“That’s weird.” We had just started the first activity of the first day of a new residency at the Oakcrest Community Center in Capitol Heights and already I had a student who didn’t know how to react to what I was throwing at him. We were going through the four actor’s tools of Body, Voice, Mind, and Imagination, using our bodies and voices to show each tool. Fortunately, after a few sessions, we have learned to all be “weird” together as we learn about storytelling, theatre and team-building in our after-school residency. Now the students make requests of me for activities they want to do and they even lead some of the warm-ups that may have seemed a little weird to them on our first day.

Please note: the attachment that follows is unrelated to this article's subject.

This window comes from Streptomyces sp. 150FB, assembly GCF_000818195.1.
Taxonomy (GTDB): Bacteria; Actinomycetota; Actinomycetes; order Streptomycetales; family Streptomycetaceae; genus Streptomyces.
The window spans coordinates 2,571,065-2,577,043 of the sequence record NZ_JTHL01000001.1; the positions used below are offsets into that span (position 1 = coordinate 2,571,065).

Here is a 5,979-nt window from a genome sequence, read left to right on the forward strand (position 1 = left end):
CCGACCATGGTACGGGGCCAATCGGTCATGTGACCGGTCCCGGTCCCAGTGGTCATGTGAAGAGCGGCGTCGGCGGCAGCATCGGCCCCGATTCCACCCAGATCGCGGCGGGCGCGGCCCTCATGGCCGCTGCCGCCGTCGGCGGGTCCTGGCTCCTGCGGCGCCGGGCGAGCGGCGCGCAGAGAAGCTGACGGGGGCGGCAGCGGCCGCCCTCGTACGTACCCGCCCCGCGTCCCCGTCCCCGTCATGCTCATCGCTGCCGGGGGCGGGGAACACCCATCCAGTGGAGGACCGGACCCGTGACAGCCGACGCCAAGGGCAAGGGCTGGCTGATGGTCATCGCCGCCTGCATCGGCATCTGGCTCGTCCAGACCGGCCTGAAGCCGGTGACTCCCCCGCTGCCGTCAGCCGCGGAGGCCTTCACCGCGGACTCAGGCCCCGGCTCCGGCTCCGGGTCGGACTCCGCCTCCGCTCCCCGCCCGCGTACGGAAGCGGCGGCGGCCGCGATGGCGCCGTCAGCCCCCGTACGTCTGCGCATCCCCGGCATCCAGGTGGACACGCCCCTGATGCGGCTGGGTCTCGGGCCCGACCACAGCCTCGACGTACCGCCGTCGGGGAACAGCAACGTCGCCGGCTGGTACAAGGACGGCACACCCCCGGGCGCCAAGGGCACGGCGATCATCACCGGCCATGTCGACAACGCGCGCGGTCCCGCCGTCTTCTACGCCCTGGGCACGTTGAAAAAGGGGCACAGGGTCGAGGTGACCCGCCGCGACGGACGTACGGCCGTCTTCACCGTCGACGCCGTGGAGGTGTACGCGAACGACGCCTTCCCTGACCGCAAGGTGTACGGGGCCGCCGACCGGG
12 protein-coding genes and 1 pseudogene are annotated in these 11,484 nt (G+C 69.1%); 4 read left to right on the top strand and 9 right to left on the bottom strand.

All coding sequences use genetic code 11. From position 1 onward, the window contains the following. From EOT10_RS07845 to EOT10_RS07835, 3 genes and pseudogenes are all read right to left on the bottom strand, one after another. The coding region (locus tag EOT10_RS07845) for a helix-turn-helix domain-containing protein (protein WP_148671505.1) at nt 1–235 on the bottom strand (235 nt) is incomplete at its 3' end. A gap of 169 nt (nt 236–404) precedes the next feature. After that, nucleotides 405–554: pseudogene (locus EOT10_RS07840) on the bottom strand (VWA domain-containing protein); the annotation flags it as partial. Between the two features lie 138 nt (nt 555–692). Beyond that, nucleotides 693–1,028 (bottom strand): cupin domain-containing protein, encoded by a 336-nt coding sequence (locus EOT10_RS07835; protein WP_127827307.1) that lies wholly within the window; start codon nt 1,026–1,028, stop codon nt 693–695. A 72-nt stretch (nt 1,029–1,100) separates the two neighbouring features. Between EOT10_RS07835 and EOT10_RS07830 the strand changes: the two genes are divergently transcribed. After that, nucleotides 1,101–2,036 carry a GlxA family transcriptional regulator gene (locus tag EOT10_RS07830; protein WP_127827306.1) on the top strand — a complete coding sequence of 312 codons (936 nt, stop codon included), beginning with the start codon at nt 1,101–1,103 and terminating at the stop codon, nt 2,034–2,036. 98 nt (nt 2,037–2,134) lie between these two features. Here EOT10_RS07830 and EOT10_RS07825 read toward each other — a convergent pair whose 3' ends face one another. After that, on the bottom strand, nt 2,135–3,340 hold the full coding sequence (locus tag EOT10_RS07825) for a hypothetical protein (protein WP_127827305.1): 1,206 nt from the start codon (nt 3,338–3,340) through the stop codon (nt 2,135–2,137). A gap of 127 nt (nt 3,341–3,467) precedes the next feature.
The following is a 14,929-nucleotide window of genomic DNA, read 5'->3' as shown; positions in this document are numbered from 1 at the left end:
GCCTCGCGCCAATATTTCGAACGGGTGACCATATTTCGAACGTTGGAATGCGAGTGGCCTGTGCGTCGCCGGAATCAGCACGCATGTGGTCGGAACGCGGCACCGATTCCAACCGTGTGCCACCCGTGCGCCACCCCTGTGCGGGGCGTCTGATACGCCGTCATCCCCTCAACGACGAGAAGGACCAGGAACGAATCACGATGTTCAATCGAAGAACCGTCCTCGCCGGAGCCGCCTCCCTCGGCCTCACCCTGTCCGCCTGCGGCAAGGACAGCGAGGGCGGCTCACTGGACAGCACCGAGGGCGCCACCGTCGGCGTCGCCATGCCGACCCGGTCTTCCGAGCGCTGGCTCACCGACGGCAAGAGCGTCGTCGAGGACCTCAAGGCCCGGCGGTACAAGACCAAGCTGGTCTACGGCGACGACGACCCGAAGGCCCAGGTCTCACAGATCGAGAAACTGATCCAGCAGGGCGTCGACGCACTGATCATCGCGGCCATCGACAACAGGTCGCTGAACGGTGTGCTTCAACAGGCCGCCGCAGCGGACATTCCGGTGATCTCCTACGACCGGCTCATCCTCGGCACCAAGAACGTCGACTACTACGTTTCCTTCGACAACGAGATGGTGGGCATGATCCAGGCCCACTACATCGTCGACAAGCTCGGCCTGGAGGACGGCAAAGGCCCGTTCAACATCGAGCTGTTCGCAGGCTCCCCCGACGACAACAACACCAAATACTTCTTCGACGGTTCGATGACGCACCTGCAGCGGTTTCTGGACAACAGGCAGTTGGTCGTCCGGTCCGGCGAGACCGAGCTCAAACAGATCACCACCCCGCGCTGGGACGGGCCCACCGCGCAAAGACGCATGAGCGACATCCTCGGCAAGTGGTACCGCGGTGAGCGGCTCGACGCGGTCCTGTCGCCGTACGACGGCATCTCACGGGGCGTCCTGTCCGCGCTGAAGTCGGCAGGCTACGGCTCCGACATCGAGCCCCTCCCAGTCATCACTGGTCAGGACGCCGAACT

This partnership between the Washington Performing Arts (formerly WPAS) and the PG County Department of Parks and Recreation is a five-session residency where I am working with students from grades 2-6 to create our own version of the story of Thumbelina that we will perform for their parents during our last session. The students also now know that team-building for us is called ensemble-building (one of our French theatre words) and that our goal is not the performance, but what we learn in our process together.
-Teaching Artist and Story Tapestries Administrative Manager, Allison Bucca